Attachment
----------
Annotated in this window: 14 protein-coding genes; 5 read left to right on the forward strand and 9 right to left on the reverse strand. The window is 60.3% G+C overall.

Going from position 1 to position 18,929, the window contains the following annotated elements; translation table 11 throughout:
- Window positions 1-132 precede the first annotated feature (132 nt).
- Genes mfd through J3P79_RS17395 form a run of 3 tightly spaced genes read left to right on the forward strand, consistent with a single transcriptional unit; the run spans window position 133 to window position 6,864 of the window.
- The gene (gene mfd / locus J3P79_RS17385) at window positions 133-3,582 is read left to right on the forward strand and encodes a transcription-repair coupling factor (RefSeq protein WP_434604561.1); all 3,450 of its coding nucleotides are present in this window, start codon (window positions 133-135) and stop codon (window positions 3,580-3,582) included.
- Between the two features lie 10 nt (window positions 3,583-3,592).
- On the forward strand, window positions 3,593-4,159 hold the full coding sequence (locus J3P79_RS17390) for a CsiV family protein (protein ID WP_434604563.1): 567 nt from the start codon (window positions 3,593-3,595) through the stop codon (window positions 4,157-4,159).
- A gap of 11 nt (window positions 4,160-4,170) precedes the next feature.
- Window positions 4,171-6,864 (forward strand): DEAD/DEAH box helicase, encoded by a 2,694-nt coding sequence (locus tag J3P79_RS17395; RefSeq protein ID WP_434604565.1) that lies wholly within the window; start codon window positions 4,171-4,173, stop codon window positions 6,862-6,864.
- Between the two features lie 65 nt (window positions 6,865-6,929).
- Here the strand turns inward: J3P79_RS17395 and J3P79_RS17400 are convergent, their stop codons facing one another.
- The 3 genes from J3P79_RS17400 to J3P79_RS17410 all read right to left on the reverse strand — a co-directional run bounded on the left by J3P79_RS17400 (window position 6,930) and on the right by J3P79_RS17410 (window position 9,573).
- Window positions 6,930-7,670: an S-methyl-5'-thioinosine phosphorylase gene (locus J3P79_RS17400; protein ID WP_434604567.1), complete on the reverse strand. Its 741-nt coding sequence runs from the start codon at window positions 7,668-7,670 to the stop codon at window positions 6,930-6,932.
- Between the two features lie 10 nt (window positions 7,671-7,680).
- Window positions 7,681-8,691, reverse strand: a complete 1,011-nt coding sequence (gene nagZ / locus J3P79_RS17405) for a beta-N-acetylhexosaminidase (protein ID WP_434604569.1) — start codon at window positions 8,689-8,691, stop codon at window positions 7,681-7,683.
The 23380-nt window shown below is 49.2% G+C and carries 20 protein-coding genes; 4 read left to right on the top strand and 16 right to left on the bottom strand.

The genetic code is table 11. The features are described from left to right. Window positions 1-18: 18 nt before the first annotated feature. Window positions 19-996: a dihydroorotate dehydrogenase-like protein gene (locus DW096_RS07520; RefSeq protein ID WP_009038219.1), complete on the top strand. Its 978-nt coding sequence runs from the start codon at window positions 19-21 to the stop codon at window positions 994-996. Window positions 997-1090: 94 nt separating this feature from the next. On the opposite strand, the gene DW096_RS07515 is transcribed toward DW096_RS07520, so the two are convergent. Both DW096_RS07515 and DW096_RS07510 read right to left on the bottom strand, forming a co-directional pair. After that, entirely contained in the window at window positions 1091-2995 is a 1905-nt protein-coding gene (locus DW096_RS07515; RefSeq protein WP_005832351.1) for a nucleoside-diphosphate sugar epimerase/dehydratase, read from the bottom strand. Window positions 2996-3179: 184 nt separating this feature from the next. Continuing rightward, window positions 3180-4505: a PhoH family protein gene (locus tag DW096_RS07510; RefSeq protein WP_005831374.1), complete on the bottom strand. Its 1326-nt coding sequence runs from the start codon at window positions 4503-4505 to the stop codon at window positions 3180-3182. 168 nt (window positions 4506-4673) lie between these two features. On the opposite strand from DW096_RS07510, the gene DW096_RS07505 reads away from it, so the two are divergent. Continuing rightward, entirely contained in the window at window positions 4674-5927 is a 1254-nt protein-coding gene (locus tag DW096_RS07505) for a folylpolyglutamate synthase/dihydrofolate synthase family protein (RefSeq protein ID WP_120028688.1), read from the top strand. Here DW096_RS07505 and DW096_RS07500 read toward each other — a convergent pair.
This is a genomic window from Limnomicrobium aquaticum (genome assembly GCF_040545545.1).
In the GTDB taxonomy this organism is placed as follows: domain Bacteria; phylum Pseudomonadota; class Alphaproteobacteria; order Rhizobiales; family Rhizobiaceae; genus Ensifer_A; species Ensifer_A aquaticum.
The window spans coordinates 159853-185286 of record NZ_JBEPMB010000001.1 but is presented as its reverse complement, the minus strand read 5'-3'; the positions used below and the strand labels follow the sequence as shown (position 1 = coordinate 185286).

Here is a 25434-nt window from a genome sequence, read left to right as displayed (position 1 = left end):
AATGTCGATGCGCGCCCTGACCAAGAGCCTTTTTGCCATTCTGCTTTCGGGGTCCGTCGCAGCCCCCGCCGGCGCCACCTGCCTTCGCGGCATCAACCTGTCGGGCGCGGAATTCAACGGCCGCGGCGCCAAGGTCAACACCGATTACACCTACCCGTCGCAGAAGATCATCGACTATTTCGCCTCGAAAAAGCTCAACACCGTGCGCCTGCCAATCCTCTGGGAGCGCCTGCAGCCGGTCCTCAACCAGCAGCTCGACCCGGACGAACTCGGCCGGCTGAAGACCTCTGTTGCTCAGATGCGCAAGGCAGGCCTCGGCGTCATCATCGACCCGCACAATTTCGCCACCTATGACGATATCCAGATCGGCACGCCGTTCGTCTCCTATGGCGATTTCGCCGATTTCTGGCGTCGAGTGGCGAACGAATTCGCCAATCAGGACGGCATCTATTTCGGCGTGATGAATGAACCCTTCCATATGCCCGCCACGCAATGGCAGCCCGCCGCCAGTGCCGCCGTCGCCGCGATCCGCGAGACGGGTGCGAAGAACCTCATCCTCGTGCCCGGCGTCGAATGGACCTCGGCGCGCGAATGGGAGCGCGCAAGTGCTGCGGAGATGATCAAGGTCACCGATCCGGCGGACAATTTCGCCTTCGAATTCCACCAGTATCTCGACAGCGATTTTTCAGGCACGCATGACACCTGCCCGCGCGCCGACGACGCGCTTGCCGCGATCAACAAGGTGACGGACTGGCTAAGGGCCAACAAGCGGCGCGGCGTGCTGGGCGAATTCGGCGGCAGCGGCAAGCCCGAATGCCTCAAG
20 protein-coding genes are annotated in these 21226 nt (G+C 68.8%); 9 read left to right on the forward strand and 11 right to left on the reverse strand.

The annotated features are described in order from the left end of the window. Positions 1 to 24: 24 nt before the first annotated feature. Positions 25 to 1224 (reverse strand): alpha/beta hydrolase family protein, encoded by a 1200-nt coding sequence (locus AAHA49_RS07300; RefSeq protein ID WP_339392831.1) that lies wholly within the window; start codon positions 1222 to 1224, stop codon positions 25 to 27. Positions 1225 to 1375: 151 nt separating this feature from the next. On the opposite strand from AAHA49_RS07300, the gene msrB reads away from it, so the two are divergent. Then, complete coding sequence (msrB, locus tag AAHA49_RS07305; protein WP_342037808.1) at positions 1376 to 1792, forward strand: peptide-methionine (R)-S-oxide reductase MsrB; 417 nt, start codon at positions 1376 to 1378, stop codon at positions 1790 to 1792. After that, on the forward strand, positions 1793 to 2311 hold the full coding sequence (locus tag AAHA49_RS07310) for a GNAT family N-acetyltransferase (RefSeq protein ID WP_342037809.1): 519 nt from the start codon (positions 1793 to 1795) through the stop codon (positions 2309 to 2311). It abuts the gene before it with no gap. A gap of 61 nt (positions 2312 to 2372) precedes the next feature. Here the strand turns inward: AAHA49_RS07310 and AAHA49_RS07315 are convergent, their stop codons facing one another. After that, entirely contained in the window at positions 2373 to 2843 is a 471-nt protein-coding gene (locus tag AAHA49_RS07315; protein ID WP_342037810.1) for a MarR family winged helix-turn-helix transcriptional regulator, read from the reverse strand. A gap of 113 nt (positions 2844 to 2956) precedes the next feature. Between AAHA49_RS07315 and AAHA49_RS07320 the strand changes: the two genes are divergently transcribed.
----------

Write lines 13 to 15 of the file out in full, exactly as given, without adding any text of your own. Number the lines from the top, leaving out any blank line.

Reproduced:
- Window positions 6,930-7,670: an S-methyl-5'-thioinosine phosphorylase gene (locus J3P79_RS17400; protein ID WP_434604567.1), complete on the reverse strand. Its 741-nt coding sequence runs from the start codon at window positions 7,668-7,670 to the stop codon at window positions 6,930-6,932.
- Between the two features lie 10 nt (window positions 7,671-7,680).
- Window positions 7,681-8,691, reverse strand: a complete 1,011-nt coding sequence (gene nagZ / locus J3P79_RS17405) for a beta-N-acetylhexosaminidase (protein ID WP_434604569.1) — start codon at window positions 8,689-8,691, stop codon at window positions 7,681-7,683.